Neocon Rabbi

The Jewish Week: Confessions of a Neocon Rabbi
Confessions Of A Neocon Rabbi
Bruce Dollin
Thirty years of being a registered Democrat came to an end this week and I thought it prudent to pause a moment to reflect.

It has been a slow and uncomfortable transformation for this pulpit rabbi, preaching each week to an overwhelmingly liberal congregation. I haven’t come out of the closet to them — yet. I thought I would take a risk with all of you first, as you live halfway across the country from my hometown. I have heard that most Jews in New York City tend to the left as well.

My Democratic credentials are solid. I hated the Vietnam War, voted Carter twice, Dukakis once, Clinton twice and was aghast when W was the choice of the Supreme Court. I have never voted for a Republican candidate for Congress and only recently voted for a Republican governor. ...

So why the switch? It started with my co-religionist, Monica Lewinsky, who was cavorting with our president in the White House. When I spoke out from the pulpit against immoral sex and the importance of marital fidelity the following Rosh HaShanah, some of my liberal congregants complained to me about having to listen to my politics from the bima; they wanted me to speak more about Judaism. ...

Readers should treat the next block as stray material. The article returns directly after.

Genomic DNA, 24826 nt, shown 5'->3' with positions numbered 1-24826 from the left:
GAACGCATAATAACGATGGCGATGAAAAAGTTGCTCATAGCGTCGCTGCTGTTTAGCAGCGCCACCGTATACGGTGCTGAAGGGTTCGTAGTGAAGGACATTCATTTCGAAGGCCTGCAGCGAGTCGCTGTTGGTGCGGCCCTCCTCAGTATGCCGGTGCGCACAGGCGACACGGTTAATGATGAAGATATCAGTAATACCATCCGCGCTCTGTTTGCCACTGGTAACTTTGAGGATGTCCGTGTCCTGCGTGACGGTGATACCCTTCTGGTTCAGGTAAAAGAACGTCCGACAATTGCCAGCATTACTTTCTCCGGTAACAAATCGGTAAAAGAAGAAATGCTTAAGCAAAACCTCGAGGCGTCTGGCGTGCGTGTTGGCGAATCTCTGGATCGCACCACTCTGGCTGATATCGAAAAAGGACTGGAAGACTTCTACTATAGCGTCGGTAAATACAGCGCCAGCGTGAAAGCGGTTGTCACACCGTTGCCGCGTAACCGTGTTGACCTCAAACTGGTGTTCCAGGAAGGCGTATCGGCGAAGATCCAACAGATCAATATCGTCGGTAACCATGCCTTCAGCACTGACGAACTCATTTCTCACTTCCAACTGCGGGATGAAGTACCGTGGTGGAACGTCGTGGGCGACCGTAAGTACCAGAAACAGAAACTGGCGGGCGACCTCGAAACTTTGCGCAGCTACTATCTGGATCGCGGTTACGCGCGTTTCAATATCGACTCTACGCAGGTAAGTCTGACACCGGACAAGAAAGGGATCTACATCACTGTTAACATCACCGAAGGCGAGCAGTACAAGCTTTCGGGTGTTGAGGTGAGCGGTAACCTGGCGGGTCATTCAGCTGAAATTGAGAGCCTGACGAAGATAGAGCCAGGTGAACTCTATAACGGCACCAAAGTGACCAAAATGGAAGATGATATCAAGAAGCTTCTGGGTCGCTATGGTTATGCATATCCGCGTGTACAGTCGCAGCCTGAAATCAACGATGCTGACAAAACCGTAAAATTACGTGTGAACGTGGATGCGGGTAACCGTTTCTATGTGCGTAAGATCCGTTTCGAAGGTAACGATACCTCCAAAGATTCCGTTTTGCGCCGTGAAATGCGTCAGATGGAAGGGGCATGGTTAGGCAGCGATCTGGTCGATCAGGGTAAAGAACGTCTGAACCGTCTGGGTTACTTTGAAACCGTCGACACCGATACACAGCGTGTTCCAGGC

... I had no idea who George W was until he became my president. I didn’t know what he was made of until 9-11, when I was impressed with his firm and comforting response.

From him I heard that we Americans (and Jews) had real enemies in the world and had better start taking them seriously. Some of the young, Jewish neocons like William Kristol and Paul Wolfowitz, who the left were calling a “kabal,” were encouraging armed intervention to bring democracy to the world. On campus, professors were saying that these Jewish neocons were pushing our country to war to help Israel — and therefore, presumably, for the wrong reasons.

But I heard W and the neocons saying, “Bring the fight to the bad guys, so they can never again bring it to us,” which is just what Israel has been saying about its enemies for six decades.

Having been a pacifist at one time, I felt strange cheering on our troops in Afghanistan and Iraq. Some on the left were saying Bush lied to us about Saddam’s weapons of mass destruction. For me, Saddam and every tyrant in the world is a weapon of mass destruction and therefore must be removed.

“But there are other tyrants in the world who we have not attacked,” say my liberal congregants.

“Not yet,” I reply. “Tyranny anywhere in the world is a threat to freedom everywhere in the world. Tyranny is against God’s will and it must be eradicated from the face of the earth.” [my emphasis - aa]

Go read it all at the link. This quote, though, is magnificent ...
My friend Ted Haggart, president of the National Association of Evangelicals, told me once that in the end of days, Jesus may come walking down Ben Yehuda Street, “and you Jews will have to make some theological adjustments.”

“Well, that’s no problem for me,” I told him.

When Jesus comes again, Ted and I will have a long talk about theology.